Yesterday President Medvedev put rather a damper on Washington’s Thanksgiving celebrations with the announcement that Russia would not tolerate the White House’s long-planned missile defense shield in Europe. The Kremlin has always made its objections to the system known, but yesterday the President adopted a surprisingly stringent tone, pledging to deploy deterrents and threatening that Russia would consider backing out of START if the plans were to go ahead.
This sudden burst of unabashed hawkishness is somewhat uncharacteristic of the mild-mannered President. Medvedev has widely been seen as the friendly face of the Russian reset, enjoying personal ties with fellow lawyer Barack Obama, whilst Putin has always remained rather more chilly and Soviet in his approach to the US. What we can note however is that since the announcement that Putin would return to the presidency was made, the current President has faded into the background of an election campaign that seems to be designed to showcase the popularity of the national leader, to the embarrassment of his obselete tandem partner. Perhaps, as CNN’s Security Clearance blog suggests below, Medvedev’s stab at NATO is nothing more than a last-ditch attempt to give the Russian electorate something to remember him by, beyond unfulfilled reform promises and a dodgy badminton video:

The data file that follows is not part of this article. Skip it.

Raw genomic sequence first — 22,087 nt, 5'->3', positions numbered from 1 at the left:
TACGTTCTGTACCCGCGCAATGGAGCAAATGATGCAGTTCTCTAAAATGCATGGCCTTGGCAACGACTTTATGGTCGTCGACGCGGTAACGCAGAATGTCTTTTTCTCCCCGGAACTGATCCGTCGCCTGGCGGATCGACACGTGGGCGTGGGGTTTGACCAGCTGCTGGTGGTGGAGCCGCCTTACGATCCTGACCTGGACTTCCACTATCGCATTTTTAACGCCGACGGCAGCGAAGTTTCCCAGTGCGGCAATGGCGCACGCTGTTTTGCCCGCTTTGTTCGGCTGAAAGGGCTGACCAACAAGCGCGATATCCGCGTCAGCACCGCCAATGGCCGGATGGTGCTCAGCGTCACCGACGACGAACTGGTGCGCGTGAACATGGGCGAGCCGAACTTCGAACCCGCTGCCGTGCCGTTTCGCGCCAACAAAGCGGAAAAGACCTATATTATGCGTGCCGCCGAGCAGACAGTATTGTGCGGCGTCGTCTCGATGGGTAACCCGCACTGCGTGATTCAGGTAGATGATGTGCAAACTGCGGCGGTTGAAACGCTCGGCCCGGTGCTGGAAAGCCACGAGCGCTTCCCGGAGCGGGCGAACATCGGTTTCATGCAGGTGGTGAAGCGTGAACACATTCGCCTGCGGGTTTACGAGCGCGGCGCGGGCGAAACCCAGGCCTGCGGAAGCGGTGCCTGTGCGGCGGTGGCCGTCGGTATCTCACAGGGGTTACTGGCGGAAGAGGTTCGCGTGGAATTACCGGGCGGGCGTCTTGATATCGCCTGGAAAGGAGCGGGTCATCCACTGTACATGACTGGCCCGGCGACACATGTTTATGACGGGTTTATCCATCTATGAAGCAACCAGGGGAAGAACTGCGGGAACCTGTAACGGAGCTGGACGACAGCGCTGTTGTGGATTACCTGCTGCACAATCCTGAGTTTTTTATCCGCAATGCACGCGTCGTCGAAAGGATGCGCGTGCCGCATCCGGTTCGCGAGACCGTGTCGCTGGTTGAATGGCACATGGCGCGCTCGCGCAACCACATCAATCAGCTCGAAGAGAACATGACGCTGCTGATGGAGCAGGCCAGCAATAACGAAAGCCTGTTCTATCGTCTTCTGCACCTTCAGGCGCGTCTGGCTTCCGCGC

Steven Pifer, former U.S. ambassador to Ukraine and arms control expert, points to politics – in Russia.
“I think you have to look at the context,” he says. “It seems to me this is not aimed at NATO, this is aimed at the Russian domestic audience with a view to the parliamentary elections there in seven days time. Just as in America beating up on Russia is always good in politics, in Russia taking a hard line against the U.S. and NATO always plays very well with the electorate.”
Moscow, Pifer thinks, would never consider actually pulling out of the New START agreement. It’s important to them, he says, because they are retiring a lot of old missiles and START “is their vehicle to ensure that U.S. forces come down at the same time.”
Ironically, if Russia could get beyond the demand for a legal guarantee on the missile defense system, “there is a fairly open path to NATO-Russia missile defense cooperation” which could give Russia a voice in how to shape the architecture of missile defense, Pifer says.
Medvedev is in the last months of his presidency. In March of next year Russians will go to the polls to elect a new president, and the leading candidate is Vladimir Putin, known for taking a harder line than Medvedev.
Could this mean even more trouble for the “reset?”
Pifer says, “I think you’ll get the same strategic line from the Russians, though Putin is perhaps a bit more suspicious…more skeptical about U.S. intentions then Medvedev is, so there will be perhaps that change in tone.”
The reset may not be over but it could be headed for some stormy weather,